L'Heure Espagnole Comédie musicale en un acte, Poème de Franc-Nohain... Partition pour Chant et Piano Transcrite par l'Auteur. [Piano-vocal score]. Maurice RAVEL.

L'Heure Espagnole Comédie musicale en un acte, Poème de Franc-Nohain... Partition pour Chant et Piano Transcrite par l'Auteur. [Piano-vocal score].

Paris: A. Durand & Fils [PN D. & F. 7073], [after 1911]. Small folio. Full red cloth with gilt titling to spine. 1f. (title printed in red and black), 1f. (dedication), 1f. (named cast list of first production in Paris at the Opéra-Comique on May 19, 1911), [i] (index), [ii] (performance notes), 114 (music), [ii] (blank) pp.

With printed dedication "À Madame Jean Cruppi Hommage de respectueuse amitié Maurice Ravel." Handstamps to lower right corner of title: "Made in France" and "Net: 50 Frs."

Former owner's signature in pencil to upper left corner of title: "Rood."

Minimally browned. A very good copy overall.

First Edition, later issue (the first issue was published in 1908). Orenstein, Ravel: Man and Musician, p. 228.

The libretto is closely based on the play by Franc-Nohain. Madame Jean Cruppi (the dedicatee) convinced the director of the Opéra-Comique, Albert Carré, to stage the work in spite of its risqué story line.

"In a letter of 17 May 1911, two days before the première, Ravel wrote: ‘What I’ve tried to do is fairly ambitious: to breathe new life into the Italian opera buffa: following only the principle … the French language, like any other, has its own accents and inflections of pitch.’ At the same time he referred to Musorgsky’s Zhenit’ba (‘The Marriage’) as the work’s only real ancestor. It also forms part of a larger group of Spanish works that spanned Ravel’s whole career, and the necessary Spanish colouring provided him with a reason for a virtuoso use of the modern orchestra, which he felt was ‘perfectly designed for underlining and exaggerating comic effects’." Roger Nichols in Grove online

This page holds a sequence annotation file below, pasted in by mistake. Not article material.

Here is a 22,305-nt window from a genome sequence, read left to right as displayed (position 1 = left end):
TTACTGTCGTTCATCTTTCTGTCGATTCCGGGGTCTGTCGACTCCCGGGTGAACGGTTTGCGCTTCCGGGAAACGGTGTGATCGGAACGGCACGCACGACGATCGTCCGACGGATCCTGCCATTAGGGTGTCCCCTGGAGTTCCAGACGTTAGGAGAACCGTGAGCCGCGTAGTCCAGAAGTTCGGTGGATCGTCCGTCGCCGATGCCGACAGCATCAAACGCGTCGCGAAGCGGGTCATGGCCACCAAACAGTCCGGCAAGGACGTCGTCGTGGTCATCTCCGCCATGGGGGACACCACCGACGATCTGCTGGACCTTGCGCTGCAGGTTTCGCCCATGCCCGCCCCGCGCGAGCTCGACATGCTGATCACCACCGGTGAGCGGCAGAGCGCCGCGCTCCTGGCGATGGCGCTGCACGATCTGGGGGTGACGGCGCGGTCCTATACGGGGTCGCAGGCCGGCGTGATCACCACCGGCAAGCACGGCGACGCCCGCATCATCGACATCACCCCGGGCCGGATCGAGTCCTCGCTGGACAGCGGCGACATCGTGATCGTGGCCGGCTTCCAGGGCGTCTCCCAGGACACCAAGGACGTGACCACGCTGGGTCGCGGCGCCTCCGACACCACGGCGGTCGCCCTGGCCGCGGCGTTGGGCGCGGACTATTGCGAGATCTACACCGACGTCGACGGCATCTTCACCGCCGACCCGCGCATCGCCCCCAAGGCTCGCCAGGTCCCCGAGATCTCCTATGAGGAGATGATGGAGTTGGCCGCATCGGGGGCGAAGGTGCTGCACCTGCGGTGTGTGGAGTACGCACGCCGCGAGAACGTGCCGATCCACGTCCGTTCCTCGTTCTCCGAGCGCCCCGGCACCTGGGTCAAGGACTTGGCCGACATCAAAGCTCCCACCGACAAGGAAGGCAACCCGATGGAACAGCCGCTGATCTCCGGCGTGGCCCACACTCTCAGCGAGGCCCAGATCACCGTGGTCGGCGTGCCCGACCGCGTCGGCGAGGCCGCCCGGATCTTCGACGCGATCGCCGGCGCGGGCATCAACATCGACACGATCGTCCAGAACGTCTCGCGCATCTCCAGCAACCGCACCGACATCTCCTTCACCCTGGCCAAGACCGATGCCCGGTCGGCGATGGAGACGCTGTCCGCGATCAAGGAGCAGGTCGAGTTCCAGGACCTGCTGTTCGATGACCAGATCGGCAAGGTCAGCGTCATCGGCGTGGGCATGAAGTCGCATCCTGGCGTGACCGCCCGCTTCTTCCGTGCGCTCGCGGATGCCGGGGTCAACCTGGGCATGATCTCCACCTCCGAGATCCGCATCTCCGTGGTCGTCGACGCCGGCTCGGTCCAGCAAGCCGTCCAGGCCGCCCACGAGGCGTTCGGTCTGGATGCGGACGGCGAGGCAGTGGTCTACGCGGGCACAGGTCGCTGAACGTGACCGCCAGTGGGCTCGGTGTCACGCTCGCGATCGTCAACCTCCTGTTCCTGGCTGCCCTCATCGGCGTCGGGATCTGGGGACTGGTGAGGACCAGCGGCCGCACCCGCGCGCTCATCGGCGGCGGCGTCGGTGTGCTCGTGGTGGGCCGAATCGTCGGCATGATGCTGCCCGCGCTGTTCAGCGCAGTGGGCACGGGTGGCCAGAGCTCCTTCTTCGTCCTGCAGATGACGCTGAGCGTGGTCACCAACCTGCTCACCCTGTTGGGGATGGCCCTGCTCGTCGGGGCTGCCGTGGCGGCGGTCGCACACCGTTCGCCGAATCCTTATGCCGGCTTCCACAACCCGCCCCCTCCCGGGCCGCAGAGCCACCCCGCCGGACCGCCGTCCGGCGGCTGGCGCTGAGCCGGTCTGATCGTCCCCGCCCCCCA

Noted music critic Georges Jean Aubry (1882-1949) "belonged to a circle of avant-garde musicians and littérateurs and was a frequent contributor to periodicals. Encouraged by his 20-year friendship with Debussy, he wrote enthusiastically in support of contemporary French composers, noting similarities between their music and that of the 18th century (Couperin, Rameau). He wrote perceptively in praise of Spanish composers (Falla, Granados, Albéniz), but rejected German Romanticism as expressed in the works of Wagner and Strauss." Grove Music Online. Item #24649

Price: $100.00  other currencies

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